How to Teach Your Toddler to Write

toddler writing
twomeows/Getty

At 5 years old, my son is just learning how to write his complete name. He darts around the house, proudly displaying his name, a few of the letters backwards, to everyone who will listen to him.

My husband and I, of course, both take time to praise his efforts to learn how to write his name, and although the skill of learning how to write his name is pretty on par with a child of his age, a 2017 study has found that, actually, he probably began learning how to write several years ago.

When you really think about it, the fact that children learn a language, learn how to speak and to write in such a short amount of time, is extraordinary. As parents and caregivers and educators, we all want to encourage our children to learn the skills they will need for a lifetime, but many of us don't necessarily think a lot about how those skills develop—or at what age we can encourage our children to start learning how to write.

When Do Children Learn to Write?

We might think that children don't really learn how to write until they approach older ages, like my son, but a study conducted by Washington University in St. Louis uncovered some interesting findings that prove otherwise. The study, which was published in the journal Child Development, showed that children actually start to learn writing skills as early as the age of three.

Previously, child development experts had assumed that children learned how to write only once they learned what sounds represented each letter.

So, for example, once a child learned what "A" sounds like, he/she can connect that sound to a letter and from there, start to write the letters that are representing the sounds they hear.

Instead, this study found that children actually learn fundamentals of writing before they learn what letters represent specific sounds.

The study's co-author Rebecca Treiman, a professor of psychological and brain sciences, explained that the study showed that children actually display knowledge about the formulas of written language, such as which letters are usually grouped together before they learn what those letters actually represent. Their young brains are recognizing patterns in words they may see in a book, even before they know what those patterns mean or what the words mean.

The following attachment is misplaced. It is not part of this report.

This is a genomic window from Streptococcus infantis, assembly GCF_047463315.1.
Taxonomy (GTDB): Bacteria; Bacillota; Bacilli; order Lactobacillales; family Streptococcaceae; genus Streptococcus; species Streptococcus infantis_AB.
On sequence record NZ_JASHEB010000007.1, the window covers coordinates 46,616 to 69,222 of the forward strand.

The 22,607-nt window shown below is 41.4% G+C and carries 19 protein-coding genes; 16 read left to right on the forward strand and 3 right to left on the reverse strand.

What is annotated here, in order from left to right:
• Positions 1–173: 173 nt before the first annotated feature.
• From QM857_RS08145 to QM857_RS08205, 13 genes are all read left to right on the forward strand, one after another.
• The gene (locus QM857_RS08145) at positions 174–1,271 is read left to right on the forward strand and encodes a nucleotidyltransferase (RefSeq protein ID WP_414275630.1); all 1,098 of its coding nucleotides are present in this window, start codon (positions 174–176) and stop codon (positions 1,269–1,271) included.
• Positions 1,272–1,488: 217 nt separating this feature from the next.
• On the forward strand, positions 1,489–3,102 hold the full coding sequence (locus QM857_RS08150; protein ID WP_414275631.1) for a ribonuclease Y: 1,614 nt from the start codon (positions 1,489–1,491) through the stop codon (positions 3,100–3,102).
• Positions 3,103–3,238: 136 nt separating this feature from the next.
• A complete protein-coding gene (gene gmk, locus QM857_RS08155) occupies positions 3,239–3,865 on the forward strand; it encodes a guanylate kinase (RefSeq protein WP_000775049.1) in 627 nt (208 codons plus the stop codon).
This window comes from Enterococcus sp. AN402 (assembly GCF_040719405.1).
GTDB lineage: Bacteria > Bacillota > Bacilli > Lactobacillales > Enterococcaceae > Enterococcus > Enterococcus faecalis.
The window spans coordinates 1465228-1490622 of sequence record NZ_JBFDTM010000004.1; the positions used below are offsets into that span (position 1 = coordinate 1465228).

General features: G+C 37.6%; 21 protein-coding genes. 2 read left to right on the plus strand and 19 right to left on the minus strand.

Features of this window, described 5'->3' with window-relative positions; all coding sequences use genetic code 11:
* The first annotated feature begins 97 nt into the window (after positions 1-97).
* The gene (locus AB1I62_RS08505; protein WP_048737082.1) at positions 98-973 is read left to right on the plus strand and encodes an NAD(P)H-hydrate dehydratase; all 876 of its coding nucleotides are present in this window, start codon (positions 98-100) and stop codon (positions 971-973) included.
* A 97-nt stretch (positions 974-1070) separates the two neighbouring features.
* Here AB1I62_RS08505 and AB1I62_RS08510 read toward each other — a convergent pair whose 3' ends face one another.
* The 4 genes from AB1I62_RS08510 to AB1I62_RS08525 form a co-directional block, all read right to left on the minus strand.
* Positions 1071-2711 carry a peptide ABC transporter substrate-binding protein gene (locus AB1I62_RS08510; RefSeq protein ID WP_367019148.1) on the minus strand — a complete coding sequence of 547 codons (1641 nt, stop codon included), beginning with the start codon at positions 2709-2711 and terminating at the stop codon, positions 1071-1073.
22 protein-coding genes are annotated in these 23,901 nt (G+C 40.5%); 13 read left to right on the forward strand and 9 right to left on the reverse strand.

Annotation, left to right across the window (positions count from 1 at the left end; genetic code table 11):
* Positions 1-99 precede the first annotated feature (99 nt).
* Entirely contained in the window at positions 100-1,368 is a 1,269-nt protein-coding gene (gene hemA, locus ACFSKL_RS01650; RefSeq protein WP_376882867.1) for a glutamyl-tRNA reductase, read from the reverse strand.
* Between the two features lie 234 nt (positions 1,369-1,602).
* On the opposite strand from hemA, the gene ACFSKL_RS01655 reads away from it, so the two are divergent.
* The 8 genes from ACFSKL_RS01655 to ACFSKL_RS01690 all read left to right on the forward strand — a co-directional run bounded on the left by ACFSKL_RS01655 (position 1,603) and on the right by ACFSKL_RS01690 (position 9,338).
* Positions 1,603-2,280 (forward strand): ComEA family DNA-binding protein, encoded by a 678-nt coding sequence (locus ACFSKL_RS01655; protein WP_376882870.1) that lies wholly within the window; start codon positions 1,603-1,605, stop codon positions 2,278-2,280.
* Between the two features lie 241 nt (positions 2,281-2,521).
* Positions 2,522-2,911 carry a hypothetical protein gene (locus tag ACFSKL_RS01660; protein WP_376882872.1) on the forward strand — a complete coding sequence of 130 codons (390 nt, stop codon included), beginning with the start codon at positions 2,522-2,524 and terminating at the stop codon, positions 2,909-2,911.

How Writing Skills Develop

This study, unlike other studies that examined how children's writing skills improve as they get older, looked at how early children actually learn how to write. The researchers found that children begin to write "words" that actually follow rules of the written language, as early as age 3. For example, they might write a word that makes no sense, but it might actually follow a basic rule of looking like a word with repeating letters that represent vowels or word types.

Treiman's study looked at spellings of "words" from 179 children in the U.S. between the ages of 3 years 2 months and 5 years 6 months who were "prephonological" spellers; this simply means that they spelled words with letters that had no connection to the sounds of the letters in the actual words.

What they found was that when asked to spell a word like, "cat," for example, an older child may not be able to write any letters that actually sound like the letters in the word, but he/she recognizes that "cat" is a shorter word than say "elephant" and writes down their word accordingly. This skill improves as the child gets older, so the 5-year-olds had much better ability to write words that looked like words than the preschoolers.

The researchers based what looks like a "word" on a few standards, which included: length of a word, using different letters within the words, and how they combined the letters within the words.

What the Study Means

According to the researchers, this particular study is an important look at how children learn how to absorb the basic rules of reading and writing at younger ages than previously thought. Knowing this allows parents, caregivers, and educators to better teach young children children the foundations of language, giving them a better start on life-long learning.